Canada must not repeat mistakes on immigration

It’s time for reassessment of both Canada’s planned fighting-force reduction and rapid refugee immigration

Re: We can’t let terrorists destroy our humanity, Saanich News (Nov. 20). The editorially expressed aspirational goals, regretfully, appear to support a soft misguided national response to international Muslim terrorism.

The performance in Paris Nov. 13 by the presciently-named “The Eagles of Death Metal” American rock group saw 89 people killed in a terrorist assault by members of the Islamic State in Iraq and Syria (ISIS). The total killed by ISIS in their multiple concurrent assaults in an aptly named “mass terrorist attack” was 130. It is past time to vigorously deal with the cause of what was, to a degree, a self-inflicted European disaster.

A correct and emotionally charged summation of the vast majority of the terrorist problems Europeans face is that they are “caused by Muslims.” Such a simplistic assessment is dangerously attractive, but it must be remembered that the vast majority of refugees flooding into Europe are Muslims who are economic refugees, of which many are also considered apostates by Muslim extremists (aka terrorists). Such double jeopardy may, to a degree, justify the flexible immigration policy of some European countries.

Our federal government’s stated goal is to authorize and settle in multiple cross-country locations some 25,000 refugees from the Middle East. What cannot be overstressed is the need for Canada to not repeat the mistakes of multiple European Union countries whose relaxed immigration policy, combined with their current open-door refugee intake, has resulted in an ongoing terrorist crisis. There’s a high risk associated with fast-tracking immigrants from the Middle-East.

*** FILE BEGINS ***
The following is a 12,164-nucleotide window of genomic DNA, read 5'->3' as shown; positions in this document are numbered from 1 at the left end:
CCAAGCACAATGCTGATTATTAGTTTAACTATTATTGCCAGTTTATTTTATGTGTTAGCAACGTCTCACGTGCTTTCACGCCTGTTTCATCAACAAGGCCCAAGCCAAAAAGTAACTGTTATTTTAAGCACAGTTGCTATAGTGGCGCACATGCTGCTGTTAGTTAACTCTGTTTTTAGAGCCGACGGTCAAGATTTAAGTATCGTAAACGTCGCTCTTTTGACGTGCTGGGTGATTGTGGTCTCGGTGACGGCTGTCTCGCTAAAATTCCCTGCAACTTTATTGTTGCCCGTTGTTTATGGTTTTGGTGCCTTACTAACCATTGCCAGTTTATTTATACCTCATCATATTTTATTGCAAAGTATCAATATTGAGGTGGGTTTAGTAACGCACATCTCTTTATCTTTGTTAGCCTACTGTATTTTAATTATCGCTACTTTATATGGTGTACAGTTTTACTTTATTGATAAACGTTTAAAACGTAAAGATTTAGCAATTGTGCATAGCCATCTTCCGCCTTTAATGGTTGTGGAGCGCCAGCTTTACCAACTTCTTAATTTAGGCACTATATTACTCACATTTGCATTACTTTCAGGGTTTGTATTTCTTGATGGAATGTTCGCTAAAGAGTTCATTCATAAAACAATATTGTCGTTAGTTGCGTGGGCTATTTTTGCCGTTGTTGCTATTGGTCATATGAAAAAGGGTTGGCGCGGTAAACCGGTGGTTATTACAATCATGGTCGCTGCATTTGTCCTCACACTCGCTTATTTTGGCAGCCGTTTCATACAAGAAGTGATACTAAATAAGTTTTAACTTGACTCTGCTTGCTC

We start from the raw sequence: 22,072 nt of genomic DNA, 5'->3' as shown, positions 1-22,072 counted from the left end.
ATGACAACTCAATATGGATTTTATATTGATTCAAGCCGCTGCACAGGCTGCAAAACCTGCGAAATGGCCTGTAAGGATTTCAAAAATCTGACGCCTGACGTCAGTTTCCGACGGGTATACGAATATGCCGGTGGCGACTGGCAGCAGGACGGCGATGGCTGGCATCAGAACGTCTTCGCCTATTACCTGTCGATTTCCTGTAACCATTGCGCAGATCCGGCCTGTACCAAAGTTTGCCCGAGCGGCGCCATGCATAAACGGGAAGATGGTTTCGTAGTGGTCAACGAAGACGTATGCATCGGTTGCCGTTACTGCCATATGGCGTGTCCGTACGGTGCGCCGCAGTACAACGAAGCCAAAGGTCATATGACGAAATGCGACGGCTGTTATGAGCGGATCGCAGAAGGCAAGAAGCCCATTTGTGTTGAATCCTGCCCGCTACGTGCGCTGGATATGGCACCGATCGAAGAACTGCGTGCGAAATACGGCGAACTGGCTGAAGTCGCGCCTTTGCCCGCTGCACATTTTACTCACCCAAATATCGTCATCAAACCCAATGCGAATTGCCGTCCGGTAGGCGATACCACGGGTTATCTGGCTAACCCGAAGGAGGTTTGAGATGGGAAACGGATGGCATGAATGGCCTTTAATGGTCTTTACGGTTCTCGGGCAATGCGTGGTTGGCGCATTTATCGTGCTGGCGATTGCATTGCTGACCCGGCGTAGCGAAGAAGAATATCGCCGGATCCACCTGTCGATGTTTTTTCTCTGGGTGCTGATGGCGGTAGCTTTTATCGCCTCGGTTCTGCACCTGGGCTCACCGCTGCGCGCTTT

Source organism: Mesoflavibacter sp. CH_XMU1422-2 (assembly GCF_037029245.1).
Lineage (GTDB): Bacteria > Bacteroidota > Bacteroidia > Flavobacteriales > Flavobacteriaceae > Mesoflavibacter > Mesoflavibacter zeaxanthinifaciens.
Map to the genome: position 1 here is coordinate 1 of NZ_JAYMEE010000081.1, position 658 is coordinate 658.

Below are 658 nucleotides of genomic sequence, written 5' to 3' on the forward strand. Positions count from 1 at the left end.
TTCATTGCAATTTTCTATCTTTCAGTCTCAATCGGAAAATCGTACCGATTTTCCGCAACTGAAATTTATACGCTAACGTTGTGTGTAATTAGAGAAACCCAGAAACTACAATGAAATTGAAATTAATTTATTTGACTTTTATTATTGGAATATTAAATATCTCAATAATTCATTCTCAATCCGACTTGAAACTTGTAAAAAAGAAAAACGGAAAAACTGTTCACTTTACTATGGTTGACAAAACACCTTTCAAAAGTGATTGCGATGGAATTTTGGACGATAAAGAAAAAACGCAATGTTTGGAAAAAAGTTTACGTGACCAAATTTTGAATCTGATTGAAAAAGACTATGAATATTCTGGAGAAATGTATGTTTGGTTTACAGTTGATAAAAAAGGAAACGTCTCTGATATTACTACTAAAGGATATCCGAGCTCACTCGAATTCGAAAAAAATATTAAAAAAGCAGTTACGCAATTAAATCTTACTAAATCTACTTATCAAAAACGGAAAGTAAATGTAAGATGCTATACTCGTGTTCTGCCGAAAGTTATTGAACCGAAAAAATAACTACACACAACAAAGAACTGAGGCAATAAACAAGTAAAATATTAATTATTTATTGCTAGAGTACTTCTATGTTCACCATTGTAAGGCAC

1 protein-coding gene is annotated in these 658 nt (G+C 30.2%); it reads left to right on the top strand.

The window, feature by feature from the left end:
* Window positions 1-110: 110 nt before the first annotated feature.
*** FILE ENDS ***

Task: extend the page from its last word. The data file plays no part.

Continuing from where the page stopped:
Prime Minister Justin Trudeau’s recent claim that “we’ll continue to engage with our allies around the world in ensuring the safety of Canadians and others both here at home and around the world” may be about to become meaningless.

Regretfully, Trudeau’s government has announced its intent to withdraw our only actual combat force of six CF-18 fighter jets (and two support aircraft) contribution to counter the ISIS threat. Any withdrawal of this modest force will be seen by both our NATO partners and G20 colleagues for what it is: a cut-and-run withdrawal.

The Canadian Liberal Party “Sunny Ways” election mantra is now passé. It’s time for reassessment of both Canada’s planned fighting-force reduction in, and rapid refugee immigration from, the Middle East.

Ron Johnson

 

Saanich

 

 

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